For those of you who are new to the site or can’t remember the last time I wrote an installment in this series, “Questions and Answers” explores the space where the secular touches the sacred in popular songwriting (emphasis on popular–no weird, obscure stuff here!) It is designed to help Christians think deeply about some of the most thoughtful lyrics that writers on both sides of the divide have contributed to the eternal questions: Why are we here? Who are we? What is love? Do we need to be saved? Can we be saved?
My first entry paired up a Journey song with a Steven Curtis Chapman song. Now, it seems I’m coming full circle, with another Journey song (“Don’t Stop Believin’ “) and another SCC song (“More to This Life”).
I know what you’re probably thinking (at least, if you grew up in the 80s). “Journey? Thoughtful and deep? Seriously?” This song in particular might raise such skeptical eyebrows, given its nauseating ubiquity at graduations, class reunions, and such like. It’s a fixture of American pop culture. There is no escape. (Hey, see what I did there? Escape, escape… okay never mind.) But believe it or not, I am serious. A careful listen to the lyrics apart from its fist-pumping tag will make you wonder how it ever became the go-to feel-good song for teenage America:
Up and down the boulevard
Their shadows searching in the night
Livin’ just to find emotion
Hidin’ somewhere in the night
Read the rest of it in full here, divorced from the music, and you’ll see that Steve Perry’s intended message was a much more tragic, more human one than the culture realized.
Here’s the post I was going to publish this Monday, before the death of Lari Goss shoved it down in urgency.
Last week, the great gospel music legend Andrae Crouch went on to his reward. Overcoming the handicap of severe dyslexia, Crouch wrote many classic songs and also became a sought-after arranger/producer across genres. Perhaps his best-loved song is “The Blood Will Never Lose Its Power,” which he wrote in a white heat of inspiration at the age of 14. Few of us can hope to write one great song in our lives. Practically none of us can claim to have written our greatest before finishing high school. I was fortunate to stumble across this great home video of Crouch sharing with an old friend a little bit about how the song was written. It was taken a few years ago when his voice had already been ravaged by various illnesses, so you might have to prick your ears up to catch what he’s saying:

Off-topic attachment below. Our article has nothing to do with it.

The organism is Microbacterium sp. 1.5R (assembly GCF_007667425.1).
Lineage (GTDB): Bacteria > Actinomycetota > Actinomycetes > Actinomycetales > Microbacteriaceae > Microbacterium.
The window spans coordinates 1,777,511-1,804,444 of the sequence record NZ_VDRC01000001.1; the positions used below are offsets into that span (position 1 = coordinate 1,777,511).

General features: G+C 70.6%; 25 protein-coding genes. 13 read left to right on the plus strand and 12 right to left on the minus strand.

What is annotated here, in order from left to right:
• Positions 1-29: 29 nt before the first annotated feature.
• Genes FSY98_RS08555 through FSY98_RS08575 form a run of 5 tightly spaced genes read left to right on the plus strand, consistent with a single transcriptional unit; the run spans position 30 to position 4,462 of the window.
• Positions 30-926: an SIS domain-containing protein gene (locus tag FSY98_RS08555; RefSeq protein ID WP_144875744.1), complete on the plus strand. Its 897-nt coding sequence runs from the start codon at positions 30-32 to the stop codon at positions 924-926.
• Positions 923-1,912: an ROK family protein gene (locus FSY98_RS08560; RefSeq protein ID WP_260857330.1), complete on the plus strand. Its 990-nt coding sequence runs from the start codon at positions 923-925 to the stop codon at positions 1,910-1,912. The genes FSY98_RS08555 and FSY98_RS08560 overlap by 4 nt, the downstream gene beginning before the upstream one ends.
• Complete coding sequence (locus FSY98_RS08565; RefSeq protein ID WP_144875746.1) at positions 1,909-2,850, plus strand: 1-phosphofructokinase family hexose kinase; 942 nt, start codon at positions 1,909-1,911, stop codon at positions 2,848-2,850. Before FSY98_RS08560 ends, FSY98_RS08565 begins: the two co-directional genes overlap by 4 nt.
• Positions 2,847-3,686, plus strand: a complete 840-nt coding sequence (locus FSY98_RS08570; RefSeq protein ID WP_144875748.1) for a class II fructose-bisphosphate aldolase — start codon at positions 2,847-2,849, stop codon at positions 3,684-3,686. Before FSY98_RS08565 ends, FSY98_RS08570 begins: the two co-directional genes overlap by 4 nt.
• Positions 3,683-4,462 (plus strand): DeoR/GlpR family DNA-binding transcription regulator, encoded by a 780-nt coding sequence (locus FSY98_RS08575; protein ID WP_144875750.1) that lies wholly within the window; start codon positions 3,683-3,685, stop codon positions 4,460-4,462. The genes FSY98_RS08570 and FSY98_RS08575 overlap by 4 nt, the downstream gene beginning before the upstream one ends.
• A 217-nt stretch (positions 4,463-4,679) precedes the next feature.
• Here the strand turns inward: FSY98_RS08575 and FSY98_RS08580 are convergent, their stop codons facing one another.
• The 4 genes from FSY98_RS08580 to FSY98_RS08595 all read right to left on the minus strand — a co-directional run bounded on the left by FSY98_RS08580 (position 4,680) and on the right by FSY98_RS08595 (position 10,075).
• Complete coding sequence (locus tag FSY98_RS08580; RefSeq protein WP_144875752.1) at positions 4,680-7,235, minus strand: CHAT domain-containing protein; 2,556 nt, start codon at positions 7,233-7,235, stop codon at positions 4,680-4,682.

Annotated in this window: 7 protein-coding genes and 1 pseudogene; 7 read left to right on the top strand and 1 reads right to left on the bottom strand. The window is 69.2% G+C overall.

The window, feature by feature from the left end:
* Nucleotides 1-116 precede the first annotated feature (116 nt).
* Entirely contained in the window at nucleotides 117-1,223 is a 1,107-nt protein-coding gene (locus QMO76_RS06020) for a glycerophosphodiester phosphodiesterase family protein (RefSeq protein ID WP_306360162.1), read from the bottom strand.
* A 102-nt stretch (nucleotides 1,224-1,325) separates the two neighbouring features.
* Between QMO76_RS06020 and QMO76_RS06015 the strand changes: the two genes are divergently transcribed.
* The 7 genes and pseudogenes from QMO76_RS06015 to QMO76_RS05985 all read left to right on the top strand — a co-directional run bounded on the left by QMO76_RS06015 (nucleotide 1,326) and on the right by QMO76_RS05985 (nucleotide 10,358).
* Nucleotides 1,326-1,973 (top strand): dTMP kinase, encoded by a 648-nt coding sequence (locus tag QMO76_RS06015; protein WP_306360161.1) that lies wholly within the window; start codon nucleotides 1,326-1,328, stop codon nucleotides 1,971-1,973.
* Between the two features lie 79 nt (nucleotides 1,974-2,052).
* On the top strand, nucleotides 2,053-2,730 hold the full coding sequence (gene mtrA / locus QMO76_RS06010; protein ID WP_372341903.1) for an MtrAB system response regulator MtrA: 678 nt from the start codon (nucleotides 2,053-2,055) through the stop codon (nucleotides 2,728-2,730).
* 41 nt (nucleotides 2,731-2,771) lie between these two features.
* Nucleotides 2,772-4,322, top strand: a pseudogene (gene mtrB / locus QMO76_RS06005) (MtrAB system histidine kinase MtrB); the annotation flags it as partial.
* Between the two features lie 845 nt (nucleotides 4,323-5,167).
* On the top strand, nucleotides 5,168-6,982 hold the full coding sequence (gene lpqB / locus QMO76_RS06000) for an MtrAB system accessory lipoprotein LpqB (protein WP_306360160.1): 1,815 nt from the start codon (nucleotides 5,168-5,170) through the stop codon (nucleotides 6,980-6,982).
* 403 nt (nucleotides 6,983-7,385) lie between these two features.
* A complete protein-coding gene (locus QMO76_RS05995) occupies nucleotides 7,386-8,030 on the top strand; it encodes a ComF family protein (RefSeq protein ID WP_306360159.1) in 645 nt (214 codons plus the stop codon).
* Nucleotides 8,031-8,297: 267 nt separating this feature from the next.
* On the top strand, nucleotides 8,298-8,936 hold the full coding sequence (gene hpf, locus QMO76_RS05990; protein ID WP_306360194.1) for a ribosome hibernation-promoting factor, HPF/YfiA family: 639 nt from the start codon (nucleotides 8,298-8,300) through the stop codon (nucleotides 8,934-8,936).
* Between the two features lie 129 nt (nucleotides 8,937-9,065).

I greatly enjoyed spending some time with the music of Andrae Crouch over the last weekend, and I thought it only fitting to make a little playlist of some of my favorite versions of some of his best songs. From Andrae himself to Selah, to the Jessy Dixon Singers, to Gordon Mote, to Kim Collingsworth, to Cece Winans, these artists give some definitive renditions.
Another version of “The Blood Will Never Lose Its Power” that I also love is this one, from a Gaither Homecoming. Cece Winans is featured again. I think Selah is still my favorite, but this version had both me and Andrae wondering who was cutting onions in the room.
Christmas Top Fives is a series where I take one beloved carol and run down my personal top five versions of it. Read earlier installments here. Today, I’m covering one of my all-time favorites! I will provide links to four favorite renditions, then embed my absolute favorite here (for ease of loading on slow browsers).
VeggieTales (featuring Palmy): What’s that you say? I already reviewed the album this song comes from last week, even spotlighting this particular track on it? Well, obviously it’s time to spotlight it again! “Gloooo…. woah-oh-oh-oh-oh….woah-oh-oh-oh-ohria” to you too!
Michael W. Smith: Remember when Michael W. Smith was still making exciting, inventive pop music? No, think further back. Think way back to his first Christmas album, released in 1989. Okay, so maybe the vocals could be more polished, but as a producer… I mean this is back when the guy was throwing in everything but the kitchen sink. And it’s totally epic.
The Piano Guys: When the Piano Guys cover something, you know it’s going to be unique, and it’s going to be awesome. This one is no exception. Even though you know the video is just them demonstrating how it was made and not a real live performance, it’s still mesmerizing.
Gabe Scott (instrumental): This gorgeous hammered dulcimer rendition (with a string quartet in the background), is an instrumental interlude on Bebo Norman’s Christmas album From the Realms of Glory. Gabe Scott does the honors, and his lush, lovely take on the carol would put a tear in Rich Mullins’s eye. I just wish it were three times longer.
Billy Gilman: I’m not here to discuss the rest of Billy’s career, but can we agree that this is possibly the best, purest version of “Angels We Have Heard On High” out there?